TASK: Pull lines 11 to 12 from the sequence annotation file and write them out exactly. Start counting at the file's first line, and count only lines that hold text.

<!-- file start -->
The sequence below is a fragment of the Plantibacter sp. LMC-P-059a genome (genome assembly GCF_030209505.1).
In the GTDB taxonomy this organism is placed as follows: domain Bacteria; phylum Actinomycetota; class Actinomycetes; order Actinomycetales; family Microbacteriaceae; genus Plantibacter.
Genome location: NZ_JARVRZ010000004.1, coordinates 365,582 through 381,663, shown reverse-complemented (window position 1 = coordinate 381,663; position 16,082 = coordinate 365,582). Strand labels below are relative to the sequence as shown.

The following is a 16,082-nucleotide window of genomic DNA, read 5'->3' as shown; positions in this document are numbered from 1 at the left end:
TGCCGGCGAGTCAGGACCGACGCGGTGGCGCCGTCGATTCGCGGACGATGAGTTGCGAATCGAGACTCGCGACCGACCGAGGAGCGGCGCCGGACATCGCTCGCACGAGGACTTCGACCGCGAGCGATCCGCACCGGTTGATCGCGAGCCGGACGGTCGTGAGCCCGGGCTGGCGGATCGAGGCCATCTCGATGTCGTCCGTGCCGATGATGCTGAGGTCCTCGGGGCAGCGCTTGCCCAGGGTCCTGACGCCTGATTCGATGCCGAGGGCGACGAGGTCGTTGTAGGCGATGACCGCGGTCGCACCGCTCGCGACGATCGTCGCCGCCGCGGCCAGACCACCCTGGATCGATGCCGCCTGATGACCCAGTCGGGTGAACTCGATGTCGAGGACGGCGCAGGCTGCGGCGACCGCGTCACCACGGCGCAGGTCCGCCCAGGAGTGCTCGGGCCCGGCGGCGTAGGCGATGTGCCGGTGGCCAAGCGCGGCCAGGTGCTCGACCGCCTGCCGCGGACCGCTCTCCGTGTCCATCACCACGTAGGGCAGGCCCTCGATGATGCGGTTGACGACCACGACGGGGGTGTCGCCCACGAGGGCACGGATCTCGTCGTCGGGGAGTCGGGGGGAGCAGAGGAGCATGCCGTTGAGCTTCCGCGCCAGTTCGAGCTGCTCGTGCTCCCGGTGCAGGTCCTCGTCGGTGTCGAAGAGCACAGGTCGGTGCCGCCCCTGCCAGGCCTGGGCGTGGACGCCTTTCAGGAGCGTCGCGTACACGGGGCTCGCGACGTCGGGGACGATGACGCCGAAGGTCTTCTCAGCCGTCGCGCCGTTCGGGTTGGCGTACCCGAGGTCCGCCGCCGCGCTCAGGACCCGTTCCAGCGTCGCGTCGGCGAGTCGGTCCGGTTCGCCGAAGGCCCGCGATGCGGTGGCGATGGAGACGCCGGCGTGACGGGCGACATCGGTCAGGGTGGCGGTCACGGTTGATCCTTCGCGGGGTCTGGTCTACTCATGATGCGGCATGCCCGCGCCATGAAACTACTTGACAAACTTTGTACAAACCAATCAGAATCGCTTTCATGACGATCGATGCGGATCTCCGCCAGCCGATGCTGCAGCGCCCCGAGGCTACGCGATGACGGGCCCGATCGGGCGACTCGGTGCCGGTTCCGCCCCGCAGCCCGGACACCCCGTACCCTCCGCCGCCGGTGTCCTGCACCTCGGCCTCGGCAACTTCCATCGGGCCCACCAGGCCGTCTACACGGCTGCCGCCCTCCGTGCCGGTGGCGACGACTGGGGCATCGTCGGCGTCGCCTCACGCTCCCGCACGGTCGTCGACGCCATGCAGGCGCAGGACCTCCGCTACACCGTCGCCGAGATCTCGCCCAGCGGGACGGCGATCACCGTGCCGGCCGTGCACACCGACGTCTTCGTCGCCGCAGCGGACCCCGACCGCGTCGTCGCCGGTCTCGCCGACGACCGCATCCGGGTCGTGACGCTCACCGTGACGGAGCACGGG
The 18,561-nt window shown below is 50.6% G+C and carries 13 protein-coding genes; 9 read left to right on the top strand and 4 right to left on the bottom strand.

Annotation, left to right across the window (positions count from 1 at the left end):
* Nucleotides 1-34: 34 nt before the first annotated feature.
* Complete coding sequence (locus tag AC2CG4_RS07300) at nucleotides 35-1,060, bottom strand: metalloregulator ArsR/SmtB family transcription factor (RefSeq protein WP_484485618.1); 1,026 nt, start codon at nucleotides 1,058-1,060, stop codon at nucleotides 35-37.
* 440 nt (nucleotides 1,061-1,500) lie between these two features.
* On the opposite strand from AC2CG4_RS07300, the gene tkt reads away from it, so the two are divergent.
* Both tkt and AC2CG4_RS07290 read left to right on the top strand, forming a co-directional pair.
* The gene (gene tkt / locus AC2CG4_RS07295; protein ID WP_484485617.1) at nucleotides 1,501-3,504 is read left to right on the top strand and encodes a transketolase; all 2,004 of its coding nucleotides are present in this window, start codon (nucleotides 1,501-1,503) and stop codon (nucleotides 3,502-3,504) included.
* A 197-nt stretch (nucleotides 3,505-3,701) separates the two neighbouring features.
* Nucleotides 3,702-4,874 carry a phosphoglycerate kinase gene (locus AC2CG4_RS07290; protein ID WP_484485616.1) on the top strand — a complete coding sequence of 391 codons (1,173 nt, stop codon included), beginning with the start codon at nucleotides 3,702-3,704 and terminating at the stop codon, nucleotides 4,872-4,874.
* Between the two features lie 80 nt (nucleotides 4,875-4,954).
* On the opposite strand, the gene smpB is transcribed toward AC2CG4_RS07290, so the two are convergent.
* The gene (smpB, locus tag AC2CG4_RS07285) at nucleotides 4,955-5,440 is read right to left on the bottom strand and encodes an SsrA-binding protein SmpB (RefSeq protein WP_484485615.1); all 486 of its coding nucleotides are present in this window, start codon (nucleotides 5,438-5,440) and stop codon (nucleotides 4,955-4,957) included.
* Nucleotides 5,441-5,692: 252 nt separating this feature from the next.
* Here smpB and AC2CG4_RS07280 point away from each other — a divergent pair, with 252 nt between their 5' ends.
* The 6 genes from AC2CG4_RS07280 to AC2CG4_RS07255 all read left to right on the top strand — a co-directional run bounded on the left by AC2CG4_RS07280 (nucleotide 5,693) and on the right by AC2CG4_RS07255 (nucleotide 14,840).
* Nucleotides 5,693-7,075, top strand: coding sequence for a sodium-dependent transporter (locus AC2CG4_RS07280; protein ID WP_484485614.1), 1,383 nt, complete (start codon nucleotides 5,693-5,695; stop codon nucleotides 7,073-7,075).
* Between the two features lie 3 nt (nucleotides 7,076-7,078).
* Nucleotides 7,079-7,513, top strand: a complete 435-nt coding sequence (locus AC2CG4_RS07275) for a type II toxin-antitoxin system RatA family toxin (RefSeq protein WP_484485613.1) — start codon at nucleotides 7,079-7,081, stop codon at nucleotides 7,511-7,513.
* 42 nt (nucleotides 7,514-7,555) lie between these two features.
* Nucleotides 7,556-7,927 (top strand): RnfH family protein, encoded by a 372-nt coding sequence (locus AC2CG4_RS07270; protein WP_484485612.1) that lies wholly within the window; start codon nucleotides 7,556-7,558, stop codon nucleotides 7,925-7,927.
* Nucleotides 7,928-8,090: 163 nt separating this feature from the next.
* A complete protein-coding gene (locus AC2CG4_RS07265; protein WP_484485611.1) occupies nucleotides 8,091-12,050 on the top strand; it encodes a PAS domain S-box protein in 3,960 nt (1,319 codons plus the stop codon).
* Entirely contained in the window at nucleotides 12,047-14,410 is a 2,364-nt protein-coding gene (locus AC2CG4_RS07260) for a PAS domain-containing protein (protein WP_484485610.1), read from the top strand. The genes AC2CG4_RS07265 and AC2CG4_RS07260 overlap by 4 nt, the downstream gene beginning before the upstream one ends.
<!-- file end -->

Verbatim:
* On the opposite strand from AC2CG4_RS07300, the gene tkt reads away from it, so the two are divergent.
* Both tkt and AC2CG4_RS07290 read left to right on the top strand, forming a co-directional pair.